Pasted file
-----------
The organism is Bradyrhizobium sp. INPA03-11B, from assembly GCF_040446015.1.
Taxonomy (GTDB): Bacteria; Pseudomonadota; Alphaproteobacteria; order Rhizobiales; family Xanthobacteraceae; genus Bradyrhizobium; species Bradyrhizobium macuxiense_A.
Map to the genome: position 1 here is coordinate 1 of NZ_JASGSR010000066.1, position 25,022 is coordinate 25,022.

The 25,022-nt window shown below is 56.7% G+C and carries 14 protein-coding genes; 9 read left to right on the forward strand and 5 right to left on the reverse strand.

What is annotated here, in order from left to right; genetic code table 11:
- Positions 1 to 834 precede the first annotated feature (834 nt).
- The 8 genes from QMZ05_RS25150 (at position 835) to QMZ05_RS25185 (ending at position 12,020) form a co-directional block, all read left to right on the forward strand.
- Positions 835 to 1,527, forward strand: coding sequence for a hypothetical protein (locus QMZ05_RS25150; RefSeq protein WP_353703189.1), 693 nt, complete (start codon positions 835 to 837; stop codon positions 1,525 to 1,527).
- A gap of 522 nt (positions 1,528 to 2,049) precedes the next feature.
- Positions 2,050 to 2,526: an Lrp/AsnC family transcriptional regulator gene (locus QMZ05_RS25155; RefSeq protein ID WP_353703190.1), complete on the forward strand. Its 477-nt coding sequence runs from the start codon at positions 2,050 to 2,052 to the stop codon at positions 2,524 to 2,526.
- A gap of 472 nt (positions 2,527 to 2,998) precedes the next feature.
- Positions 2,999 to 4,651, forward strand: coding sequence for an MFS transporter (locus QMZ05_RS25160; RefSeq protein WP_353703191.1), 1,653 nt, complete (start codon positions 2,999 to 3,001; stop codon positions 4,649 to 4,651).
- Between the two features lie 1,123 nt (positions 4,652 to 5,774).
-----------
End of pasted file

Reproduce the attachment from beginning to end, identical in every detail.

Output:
The organism is Bradyrhizobium sp. INPA03-11B, from assembly GCF_040446015.1.
Taxonomy (GTDB): Bacteria; Pseudomonadota; Alphaproteobacteria; order Rhizobiales; family Xanthobacteraceae; genus Bradyrhizobium; species Bradyrhizobium macuxiense_A.
Map to the genome: position 1 here is coordinate 1 of NZ_JASGSR010000066.1, position 25,022 is coordinate 25,022.

The 25,022-nt window shown below is 56.7% G+C and carries 14 protein-coding genes; 9 read left to right on the forward strand and 5 right to left on the reverse strand.

What is annotated here, in order from left to right; genetic code table 11:
- Positions 1 to 834 precede the first annotated feature (834 nt).
- The 8 genes from QMZ05_RS25150 (at position 835) to QMZ05_RS25185 (ending at position 12,020) form a co-directional block, all read left to right on the forward strand.
- Positions 835 to 1,527, forward strand: coding sequence for a hypothetical protein (locus QMZ05_RS25150; RefSeq protein WP_353703189.1), 693 nt, complete (start codon positions 835 to 837; stop codon positions 1,525 to 1,527).
- A gap of 522 nt (positions 1,528 to 2,049) precedes the next feature.
- Positions 2,050 to 2,526: an Lrp/AsnC family transcriptional regulator gene (locus QMZ05_RS25155; RefSeq protein ID WP_353703190.1), complete on the forward strand. Its 477-nt coding sequence runs from the start codon at positions 2,050 to 2,052 to the stop codon at positions 2,524 to 2,526.
- A gap of 472 nt (positions 2,527 to 2,998) precedes the next feature.
- Positions 2,999 to 4,651, forward strand: coding sequence for an MFS transporter (locus QMZ05_RS25160; RefSeq protein WP_353703191.1), 1,653 nt, complete (start codon positions 2,999 to 3,001; stop codon positions 4,649 to 4,651).
- Between the two features lie 1,123 nt (positions 4,652 to 5,774).